Opting for a high-value niche crop is one way to head off the likely premium squeeze resulting from the bulging acreage of the go-to spring options such as spring barley and beans.
Spring-sown crops are rapidly increasing in area as growers look to solve agronomic issues such as blackgrass, meet three-crop rule requirements, improve cashflow and spread workloads.
This is highlighted in the AHDB’s recent Early Bird Survey of cropping intentions for harvest 2017, which shows that Great Britain may be on track for the second-largest spring barley crop since 1997. Pulses are also predicted to remain well above the five-year mean.
So what other options do growers have? Crops spoke to two growers using canary seed and red wheat grown on contract with specialist crop company Premium Crops to meet their unique rotational requirements.
Late-sown canary seed helps to beat blackgrass
A growing blackgrass population on Weald clay soils with inherently low wheat yield potential meant throwing money at the problem was not an option for Surrey-based grower Michael Pinard.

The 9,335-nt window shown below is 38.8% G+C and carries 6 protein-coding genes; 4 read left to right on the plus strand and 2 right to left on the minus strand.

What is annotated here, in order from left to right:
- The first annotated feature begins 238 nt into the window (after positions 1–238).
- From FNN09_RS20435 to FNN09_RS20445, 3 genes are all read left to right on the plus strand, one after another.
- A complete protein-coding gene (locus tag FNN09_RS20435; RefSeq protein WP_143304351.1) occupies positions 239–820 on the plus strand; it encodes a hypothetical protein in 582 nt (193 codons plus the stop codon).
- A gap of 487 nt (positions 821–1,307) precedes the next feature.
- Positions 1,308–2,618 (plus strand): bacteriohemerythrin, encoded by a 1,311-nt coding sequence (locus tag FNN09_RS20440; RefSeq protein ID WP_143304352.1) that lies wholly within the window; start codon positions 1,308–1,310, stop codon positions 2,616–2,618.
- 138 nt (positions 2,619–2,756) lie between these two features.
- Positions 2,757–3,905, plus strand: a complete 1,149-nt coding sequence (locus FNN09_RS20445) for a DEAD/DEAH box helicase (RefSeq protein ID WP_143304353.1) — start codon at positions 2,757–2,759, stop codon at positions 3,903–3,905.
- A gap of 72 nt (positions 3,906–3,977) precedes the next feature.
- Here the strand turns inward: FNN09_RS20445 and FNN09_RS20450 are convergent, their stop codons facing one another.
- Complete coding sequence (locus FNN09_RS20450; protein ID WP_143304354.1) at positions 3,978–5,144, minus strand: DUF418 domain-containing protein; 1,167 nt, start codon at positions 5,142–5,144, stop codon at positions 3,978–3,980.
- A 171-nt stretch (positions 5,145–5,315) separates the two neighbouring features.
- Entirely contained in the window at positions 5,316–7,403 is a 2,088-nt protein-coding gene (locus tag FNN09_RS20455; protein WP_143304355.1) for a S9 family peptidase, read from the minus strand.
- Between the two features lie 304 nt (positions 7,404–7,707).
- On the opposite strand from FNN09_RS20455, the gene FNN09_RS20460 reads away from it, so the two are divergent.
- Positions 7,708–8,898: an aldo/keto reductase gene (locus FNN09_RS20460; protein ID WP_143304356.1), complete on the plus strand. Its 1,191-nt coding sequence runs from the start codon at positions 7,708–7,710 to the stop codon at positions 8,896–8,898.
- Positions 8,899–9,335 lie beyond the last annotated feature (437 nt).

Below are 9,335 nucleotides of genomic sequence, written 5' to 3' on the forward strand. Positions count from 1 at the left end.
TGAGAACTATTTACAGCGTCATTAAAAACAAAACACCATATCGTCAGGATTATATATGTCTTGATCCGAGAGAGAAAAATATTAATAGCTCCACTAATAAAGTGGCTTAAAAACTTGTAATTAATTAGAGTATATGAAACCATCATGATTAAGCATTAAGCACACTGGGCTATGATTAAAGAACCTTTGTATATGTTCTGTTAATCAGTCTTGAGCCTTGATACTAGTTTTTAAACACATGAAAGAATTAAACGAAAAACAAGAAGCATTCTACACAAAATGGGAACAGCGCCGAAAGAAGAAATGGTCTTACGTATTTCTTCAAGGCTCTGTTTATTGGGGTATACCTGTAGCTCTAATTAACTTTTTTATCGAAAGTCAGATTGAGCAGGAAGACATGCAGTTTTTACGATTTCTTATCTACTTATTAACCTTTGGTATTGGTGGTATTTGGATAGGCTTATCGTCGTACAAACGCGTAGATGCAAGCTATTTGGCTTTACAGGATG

As well as making his own no-till drill to avoid disturbing blackgrass seed during the establishment process, he decided to look at alternative crop options.
In 2014 he set about finding a spring crop that could be drilled later than conventional spring cereals to allow maximum pre-crop blackgrass control. Canary seed fitted the bill, and the farm now grows about 15ha of the crop.
Phalaris canariensis is from the Poaceae family, which includes cereals, and is a large, coarse grass originally from the Mediterranean region. Its small, shiny brown seeds are used in bird seed mixtures.
Michael Pinard, South Godstone
- 121ha cropping
- Soil type – Weald clay
- Winter wheat, canary seed, linseed and spring oats
Mr Pinard explains that canary seed isn’t drilled before early April, so he can wait for ideal planting conditions and a good chit of blackgrass ready to be sprayed off with glyphosate.
Alternatively, if little comes up he reckons you can also wait as long as possible after drilling before spraying off to clear as much grassweed out as you can before the crop comes up.
“It’s a slow burner and isn’t competitive in the first three weeks or so of growth, but once it reaches tillering it goes like the clappers and blackgrass doesn’t stand a chance.
“We have to try to get on top of our blackgrass problems. Canary seed drills late well and the figures stack up too,” explains Mr Pinard.
Premium Crops has the UK market for canary seed tied up and growers must seek a contract with the company before growing it, but if agreed the crop can provide relatively good returns.